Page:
Discover the story of Lilac Way.

The Lilac Way section of Highway 100 in Minneapolis has a great history.

It includes ‘beehive’ fireplaces, seven roadside parks, the Great Depression, a garden club, and thousands of lilacs.

Created in 1939, it’s still treasured today.

lilacway-lilac-iconWhat was Lilac Way?

Built in the late 1930’s, Lilac Way was a 12.5 mile stretch of Highway 100 between Highway 52 (now 81) in Robbinsdale, and Highway 5 (78th Street) in Edina.

lilacway-lilac-iconWhy was Highway 100 called Lilac Way?

Inspired by the cherry blossoms in Washington, D.C., in 1935 a local newspaper encouraged the MN Highway Department to plant lilacs along the new Highway 100. They agreed, and a garden club helped raise money.

Beehive Fireplaces
Roadside Parks
Restored Lilac Park
MnDOT’s Commitment

Supporting preservation of two historic 1939 Lilac Way parks

Join the groundswell to restore Graeser Park and its rare beehive fireplace.

Graeser Park in Robbinsdale, MN has one of only two beehive fireplaces left in the U.S. Handcrafted in 1939 as one of seven of Lilac Way parks, this piece of history desperately needs to be saved and restored.

New non-profit group formed for future Graeser Park fundraising

The new Graeser Park Restoration & Preservation (GPR&P) is a non-profit 501(c)(3) organization with one mission – future fundraising to restore Graeser Park.


Help preserve Rock Island and encourage community enjoyment of this 1939 park

Saved from demolition, Rock Island is all that remains of the original Lilac Park on Minnetonka Boulevard. Its oval pool, 10′ footbridge to an island and handcrafted curved stone bench are hidden by a noise wall.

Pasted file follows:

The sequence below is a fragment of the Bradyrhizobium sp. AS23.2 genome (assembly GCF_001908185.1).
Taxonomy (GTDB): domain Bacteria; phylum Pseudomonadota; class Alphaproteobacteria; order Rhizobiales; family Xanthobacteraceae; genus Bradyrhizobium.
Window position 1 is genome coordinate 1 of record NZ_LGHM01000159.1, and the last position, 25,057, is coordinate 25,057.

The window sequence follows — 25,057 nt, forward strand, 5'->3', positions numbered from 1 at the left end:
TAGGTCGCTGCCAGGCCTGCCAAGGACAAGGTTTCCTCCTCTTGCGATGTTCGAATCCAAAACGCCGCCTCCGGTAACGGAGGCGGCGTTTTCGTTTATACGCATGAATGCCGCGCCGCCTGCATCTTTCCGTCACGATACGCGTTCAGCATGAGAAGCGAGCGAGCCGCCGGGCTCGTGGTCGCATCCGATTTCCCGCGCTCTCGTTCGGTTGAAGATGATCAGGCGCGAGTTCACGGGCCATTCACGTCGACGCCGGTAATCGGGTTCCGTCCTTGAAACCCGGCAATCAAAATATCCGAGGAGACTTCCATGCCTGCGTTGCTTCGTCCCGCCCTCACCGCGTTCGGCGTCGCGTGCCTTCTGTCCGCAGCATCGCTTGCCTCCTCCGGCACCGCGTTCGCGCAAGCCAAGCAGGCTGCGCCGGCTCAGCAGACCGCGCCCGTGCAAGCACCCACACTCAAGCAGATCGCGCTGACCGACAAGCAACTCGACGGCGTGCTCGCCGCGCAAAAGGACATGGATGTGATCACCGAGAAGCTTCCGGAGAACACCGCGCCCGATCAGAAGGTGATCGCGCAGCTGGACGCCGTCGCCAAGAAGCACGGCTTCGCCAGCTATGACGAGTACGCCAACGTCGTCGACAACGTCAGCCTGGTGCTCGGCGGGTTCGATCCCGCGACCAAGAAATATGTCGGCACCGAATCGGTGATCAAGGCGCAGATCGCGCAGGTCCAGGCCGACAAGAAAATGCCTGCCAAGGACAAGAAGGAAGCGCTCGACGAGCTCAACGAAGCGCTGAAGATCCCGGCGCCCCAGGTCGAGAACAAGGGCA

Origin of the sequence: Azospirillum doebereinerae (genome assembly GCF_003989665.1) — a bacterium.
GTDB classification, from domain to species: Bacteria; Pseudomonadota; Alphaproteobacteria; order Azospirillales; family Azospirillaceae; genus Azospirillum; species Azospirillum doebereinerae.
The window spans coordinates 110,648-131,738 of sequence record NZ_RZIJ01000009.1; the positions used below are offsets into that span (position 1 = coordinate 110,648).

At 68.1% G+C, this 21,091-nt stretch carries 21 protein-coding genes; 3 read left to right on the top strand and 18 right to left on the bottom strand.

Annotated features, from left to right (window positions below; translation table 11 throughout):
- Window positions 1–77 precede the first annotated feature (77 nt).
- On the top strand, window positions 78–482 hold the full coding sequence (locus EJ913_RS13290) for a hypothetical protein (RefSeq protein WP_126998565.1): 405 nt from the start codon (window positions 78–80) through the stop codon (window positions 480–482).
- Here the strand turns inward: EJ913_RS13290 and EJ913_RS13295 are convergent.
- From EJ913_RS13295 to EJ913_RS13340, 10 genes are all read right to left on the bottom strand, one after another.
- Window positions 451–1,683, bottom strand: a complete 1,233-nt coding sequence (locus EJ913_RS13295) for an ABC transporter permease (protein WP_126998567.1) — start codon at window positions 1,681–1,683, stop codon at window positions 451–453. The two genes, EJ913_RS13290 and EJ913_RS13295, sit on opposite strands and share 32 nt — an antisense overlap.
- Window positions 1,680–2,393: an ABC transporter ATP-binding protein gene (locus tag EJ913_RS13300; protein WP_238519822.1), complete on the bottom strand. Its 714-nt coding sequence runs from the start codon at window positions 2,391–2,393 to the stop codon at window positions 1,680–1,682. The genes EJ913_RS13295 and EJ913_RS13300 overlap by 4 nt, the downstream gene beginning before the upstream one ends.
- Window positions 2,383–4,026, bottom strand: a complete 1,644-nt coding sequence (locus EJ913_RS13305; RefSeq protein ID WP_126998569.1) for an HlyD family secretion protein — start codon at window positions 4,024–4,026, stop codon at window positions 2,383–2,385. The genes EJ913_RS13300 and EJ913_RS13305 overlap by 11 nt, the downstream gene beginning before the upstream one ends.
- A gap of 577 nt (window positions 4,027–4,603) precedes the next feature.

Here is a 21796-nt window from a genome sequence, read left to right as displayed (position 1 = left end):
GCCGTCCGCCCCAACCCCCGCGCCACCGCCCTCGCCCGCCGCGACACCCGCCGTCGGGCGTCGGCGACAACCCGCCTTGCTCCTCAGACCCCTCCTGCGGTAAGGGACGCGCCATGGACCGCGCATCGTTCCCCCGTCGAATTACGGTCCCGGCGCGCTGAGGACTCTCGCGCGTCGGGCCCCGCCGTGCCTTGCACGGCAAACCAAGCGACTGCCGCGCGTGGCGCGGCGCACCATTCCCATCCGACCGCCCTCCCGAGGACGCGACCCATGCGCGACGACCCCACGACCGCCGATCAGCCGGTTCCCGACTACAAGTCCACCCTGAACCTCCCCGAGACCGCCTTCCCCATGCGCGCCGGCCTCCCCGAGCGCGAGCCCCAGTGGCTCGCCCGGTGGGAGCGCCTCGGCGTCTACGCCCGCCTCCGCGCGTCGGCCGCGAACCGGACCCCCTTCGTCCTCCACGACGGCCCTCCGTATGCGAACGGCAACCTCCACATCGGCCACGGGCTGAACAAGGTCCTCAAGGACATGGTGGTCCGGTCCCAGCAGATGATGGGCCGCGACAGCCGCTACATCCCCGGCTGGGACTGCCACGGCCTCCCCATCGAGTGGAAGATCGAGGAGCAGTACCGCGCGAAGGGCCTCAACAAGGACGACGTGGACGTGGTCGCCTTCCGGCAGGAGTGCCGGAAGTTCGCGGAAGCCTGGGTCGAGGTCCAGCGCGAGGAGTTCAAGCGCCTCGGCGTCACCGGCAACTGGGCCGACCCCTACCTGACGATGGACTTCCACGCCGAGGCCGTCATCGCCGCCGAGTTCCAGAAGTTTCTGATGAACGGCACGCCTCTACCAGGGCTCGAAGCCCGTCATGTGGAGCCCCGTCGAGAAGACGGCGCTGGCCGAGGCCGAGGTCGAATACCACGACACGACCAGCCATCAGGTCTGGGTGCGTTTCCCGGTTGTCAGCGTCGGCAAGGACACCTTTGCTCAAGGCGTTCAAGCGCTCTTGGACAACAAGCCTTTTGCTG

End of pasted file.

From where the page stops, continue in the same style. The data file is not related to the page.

We encourage efforts to preserve and raise awareness for this park. Long-term, we hope it can be restored.

In 2008, the beehive fireplace in the South section of Lilac Park was moved and restored.

Where were the seven Lilac Way parks located on Highway 100?

If you grew up in the area, you probably remember the roadside parks with ‘Fred Flintstone’-style picnic tables. The barbecue fireplaces had rounded tops, and were nicknamed ‘The Beehives.”

Only two of the seven parks remain today. Sadly, the other five parks were razed for Highway 100 reconstruction.

Check out the map to see their locations and get more info.

Get to know the Lilac Way enthusiast behind this website.

Karen Laukkonen launched to document Lilac Way’s history, and support and encourage restoration. The pro bono project was conceived, written and designed through her website design company, Laukkonen Design.

Browse the photo albums.

Photo Albums Overview Page

Start your virtual drive down Lilac Way’s history and parks right here.

RESTORED: Lilac Park (formerly Roadside Park)

St. Louis Park, MN


Robbinsdale, MN


St. Louis Park, MN

Become part of the Lilac Way Storytellers.